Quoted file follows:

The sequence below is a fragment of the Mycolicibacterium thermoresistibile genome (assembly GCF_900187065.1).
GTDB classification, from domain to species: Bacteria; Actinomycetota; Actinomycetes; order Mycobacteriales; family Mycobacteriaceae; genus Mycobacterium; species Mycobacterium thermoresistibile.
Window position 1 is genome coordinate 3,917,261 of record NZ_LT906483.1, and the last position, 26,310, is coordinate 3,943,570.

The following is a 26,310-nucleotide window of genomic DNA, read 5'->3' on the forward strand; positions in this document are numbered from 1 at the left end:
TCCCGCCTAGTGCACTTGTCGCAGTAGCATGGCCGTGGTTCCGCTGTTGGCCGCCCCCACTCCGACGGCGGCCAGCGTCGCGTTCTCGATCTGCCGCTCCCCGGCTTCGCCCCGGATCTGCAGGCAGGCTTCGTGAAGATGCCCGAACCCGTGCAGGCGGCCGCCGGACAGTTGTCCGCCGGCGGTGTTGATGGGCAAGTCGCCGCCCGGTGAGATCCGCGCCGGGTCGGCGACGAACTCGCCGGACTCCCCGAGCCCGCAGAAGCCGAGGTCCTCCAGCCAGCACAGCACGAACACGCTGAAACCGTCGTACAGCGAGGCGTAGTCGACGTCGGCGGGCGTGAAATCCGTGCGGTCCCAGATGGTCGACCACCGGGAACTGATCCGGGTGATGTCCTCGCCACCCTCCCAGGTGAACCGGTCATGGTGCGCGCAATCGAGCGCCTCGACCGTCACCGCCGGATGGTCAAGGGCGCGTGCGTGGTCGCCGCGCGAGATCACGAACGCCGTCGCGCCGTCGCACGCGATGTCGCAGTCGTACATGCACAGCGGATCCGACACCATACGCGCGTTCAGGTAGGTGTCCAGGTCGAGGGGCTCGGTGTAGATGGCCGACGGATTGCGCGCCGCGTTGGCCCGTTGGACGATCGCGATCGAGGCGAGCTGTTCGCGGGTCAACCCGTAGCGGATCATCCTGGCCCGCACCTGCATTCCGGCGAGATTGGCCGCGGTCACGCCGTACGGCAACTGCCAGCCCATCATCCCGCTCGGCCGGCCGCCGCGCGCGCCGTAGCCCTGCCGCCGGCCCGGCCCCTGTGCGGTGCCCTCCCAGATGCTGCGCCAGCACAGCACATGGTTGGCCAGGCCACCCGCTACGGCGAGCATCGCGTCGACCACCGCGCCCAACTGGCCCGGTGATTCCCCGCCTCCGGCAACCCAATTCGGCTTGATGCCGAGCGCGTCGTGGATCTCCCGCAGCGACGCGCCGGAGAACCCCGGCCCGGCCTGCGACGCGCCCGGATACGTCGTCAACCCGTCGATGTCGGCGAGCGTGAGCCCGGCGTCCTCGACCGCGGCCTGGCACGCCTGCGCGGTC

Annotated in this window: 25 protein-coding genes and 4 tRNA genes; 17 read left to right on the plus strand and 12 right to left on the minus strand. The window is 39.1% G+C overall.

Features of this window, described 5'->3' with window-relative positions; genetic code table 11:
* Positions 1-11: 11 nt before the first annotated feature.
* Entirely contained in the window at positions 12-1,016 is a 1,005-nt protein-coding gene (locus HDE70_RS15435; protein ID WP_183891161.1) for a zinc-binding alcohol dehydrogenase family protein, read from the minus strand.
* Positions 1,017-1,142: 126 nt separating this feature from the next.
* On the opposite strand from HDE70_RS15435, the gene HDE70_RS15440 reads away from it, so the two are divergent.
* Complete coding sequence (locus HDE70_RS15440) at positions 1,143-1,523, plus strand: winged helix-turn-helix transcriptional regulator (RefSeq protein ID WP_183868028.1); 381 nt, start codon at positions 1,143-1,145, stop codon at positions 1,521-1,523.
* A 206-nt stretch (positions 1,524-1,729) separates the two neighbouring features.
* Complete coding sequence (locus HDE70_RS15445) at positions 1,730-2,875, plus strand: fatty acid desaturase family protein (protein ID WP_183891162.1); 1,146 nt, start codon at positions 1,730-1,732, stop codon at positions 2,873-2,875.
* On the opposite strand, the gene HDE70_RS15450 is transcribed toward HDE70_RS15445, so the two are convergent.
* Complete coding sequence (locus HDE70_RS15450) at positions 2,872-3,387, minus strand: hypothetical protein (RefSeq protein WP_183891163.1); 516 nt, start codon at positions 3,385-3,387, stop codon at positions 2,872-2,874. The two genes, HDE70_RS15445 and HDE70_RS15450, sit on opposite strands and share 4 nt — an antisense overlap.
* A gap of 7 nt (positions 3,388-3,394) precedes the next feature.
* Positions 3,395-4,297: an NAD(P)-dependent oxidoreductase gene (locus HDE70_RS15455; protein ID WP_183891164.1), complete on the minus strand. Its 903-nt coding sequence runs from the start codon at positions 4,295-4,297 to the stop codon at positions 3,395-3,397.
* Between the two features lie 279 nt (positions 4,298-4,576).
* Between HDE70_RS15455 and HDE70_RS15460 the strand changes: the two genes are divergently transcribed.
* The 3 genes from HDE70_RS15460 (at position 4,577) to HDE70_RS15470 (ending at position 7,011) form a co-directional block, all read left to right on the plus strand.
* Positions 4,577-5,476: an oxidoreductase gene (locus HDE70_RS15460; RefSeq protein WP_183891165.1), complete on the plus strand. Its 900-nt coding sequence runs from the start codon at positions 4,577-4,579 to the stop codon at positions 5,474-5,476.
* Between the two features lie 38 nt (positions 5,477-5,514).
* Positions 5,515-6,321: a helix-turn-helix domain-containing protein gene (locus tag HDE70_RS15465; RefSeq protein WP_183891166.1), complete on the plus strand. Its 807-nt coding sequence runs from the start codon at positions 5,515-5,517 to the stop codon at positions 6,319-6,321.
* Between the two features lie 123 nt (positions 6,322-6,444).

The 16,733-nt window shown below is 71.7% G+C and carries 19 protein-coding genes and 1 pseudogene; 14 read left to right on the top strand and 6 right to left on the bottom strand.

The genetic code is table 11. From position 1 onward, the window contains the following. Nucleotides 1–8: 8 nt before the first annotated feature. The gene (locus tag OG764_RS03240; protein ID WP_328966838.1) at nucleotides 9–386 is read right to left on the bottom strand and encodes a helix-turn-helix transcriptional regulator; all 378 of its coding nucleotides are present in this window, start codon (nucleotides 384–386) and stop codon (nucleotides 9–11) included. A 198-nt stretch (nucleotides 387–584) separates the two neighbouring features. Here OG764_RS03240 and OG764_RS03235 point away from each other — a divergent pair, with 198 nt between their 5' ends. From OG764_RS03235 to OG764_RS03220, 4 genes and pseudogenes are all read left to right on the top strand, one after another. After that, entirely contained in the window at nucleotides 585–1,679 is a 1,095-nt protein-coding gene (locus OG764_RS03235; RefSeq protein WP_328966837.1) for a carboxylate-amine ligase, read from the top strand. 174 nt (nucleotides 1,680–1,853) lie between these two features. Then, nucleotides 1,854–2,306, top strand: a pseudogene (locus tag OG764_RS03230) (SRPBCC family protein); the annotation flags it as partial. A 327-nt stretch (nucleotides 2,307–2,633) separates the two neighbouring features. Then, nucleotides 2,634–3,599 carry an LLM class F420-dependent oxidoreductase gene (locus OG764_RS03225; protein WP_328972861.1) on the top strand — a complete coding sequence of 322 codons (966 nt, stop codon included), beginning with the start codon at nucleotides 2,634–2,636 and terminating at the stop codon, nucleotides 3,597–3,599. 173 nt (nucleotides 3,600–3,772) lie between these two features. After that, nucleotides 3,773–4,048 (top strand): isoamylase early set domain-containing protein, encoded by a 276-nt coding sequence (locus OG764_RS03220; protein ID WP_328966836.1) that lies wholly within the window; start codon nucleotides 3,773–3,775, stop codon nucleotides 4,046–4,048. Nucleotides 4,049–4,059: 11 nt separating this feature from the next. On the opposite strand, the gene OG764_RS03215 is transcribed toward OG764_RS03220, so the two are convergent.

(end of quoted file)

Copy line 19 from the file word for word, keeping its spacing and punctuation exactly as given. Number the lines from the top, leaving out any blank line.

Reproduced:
* Between the two features lie 279 nt (positions 4,298-4,576).